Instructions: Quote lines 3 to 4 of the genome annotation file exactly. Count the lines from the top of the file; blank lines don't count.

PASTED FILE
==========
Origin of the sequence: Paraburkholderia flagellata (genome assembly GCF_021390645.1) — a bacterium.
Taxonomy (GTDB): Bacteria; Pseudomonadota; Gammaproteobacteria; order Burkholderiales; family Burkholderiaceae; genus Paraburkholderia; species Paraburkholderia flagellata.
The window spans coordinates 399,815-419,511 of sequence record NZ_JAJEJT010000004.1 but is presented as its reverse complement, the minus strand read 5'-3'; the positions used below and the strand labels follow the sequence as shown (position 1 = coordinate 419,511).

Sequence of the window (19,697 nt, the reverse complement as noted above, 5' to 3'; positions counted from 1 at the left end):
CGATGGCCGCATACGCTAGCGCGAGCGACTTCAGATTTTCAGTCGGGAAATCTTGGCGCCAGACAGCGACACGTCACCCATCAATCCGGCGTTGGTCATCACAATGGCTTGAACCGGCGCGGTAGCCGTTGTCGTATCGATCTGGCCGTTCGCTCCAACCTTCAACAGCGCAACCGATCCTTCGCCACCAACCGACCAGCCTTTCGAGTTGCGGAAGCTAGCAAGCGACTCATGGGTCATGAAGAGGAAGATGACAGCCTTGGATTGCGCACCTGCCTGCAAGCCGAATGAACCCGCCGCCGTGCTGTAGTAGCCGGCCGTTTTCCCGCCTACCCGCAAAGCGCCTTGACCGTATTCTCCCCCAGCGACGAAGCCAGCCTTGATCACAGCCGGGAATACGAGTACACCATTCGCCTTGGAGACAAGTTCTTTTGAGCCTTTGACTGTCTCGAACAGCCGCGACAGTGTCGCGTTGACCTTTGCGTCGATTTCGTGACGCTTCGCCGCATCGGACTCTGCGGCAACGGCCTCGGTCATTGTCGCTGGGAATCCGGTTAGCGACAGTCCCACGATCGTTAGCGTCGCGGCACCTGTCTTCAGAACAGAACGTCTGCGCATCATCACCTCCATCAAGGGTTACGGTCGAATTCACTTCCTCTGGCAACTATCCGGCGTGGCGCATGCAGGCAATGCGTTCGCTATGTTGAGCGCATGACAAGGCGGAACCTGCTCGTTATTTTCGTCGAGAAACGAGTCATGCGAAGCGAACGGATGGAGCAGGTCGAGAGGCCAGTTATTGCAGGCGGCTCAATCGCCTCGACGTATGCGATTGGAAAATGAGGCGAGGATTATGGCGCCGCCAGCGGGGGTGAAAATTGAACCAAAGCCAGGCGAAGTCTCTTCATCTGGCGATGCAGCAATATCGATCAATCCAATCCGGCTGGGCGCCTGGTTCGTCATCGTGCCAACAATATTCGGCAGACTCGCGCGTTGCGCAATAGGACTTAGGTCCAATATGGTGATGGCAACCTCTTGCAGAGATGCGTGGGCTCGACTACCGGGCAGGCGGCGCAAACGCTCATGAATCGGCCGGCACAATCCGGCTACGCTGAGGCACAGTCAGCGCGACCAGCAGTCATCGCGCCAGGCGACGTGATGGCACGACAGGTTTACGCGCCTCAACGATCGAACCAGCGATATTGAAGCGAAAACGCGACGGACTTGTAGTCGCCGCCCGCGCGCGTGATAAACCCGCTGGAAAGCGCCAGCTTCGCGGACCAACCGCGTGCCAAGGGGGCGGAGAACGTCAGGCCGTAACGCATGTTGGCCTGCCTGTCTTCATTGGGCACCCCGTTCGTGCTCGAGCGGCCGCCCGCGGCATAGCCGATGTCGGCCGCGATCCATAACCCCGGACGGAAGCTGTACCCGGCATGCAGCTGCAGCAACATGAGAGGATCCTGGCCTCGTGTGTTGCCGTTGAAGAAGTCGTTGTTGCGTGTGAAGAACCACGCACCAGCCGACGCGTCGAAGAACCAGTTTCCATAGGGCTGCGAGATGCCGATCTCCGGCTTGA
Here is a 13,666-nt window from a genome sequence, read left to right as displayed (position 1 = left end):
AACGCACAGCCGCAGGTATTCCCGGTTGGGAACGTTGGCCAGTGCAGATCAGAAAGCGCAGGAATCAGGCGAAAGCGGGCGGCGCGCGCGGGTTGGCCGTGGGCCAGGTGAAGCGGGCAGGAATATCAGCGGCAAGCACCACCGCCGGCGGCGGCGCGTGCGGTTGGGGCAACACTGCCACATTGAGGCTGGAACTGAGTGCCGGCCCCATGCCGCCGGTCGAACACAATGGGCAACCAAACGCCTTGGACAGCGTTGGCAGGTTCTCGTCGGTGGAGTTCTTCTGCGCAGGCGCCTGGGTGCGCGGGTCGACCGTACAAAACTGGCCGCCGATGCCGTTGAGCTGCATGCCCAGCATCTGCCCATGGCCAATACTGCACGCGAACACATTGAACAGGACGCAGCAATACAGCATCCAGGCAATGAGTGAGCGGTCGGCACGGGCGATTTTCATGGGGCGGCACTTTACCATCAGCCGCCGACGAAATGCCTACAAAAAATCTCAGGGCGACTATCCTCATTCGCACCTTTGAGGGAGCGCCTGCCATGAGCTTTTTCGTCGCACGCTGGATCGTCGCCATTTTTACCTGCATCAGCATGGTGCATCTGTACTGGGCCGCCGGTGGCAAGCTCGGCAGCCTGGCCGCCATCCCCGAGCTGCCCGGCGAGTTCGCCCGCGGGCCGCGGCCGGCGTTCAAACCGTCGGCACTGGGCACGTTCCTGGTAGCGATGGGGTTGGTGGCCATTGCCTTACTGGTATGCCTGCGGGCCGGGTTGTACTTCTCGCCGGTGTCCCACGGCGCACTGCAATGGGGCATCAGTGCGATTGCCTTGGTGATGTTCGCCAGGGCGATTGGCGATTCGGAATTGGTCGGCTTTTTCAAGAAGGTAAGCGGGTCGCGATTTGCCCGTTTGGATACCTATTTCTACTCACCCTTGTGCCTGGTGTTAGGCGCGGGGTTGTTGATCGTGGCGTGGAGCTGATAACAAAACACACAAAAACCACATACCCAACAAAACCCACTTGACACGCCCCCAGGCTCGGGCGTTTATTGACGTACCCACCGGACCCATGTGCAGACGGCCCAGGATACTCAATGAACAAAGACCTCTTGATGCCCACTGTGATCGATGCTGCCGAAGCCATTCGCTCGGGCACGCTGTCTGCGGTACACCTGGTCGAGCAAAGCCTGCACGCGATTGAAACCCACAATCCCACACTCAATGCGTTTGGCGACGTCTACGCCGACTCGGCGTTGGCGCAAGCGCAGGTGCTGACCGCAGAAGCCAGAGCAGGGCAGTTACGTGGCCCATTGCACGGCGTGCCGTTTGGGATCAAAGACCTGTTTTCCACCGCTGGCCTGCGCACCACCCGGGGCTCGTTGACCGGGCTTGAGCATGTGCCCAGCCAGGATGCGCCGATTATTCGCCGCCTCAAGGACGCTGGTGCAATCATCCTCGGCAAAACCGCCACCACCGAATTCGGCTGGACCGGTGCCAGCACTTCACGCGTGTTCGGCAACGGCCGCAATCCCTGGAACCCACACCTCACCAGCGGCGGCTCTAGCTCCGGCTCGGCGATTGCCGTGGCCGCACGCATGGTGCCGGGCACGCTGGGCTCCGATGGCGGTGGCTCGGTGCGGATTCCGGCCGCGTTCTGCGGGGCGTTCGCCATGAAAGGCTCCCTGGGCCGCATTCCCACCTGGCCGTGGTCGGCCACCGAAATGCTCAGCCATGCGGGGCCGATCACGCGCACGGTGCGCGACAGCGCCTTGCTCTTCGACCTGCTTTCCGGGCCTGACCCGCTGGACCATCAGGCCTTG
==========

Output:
The window spans coordinates 399,815-419,511 of sequence record NZ_JAJEJT010000004.1 but is presented as its reverse complement, the minus strand read 5'-3'; the positions used below and the strand labels follow the sequence as shown (position 1 = coordinate 419,511).

Sequence of the window (19,697 nt, the reverse complement as noted above, 5' to 3'; positions counted from 1 at the left end):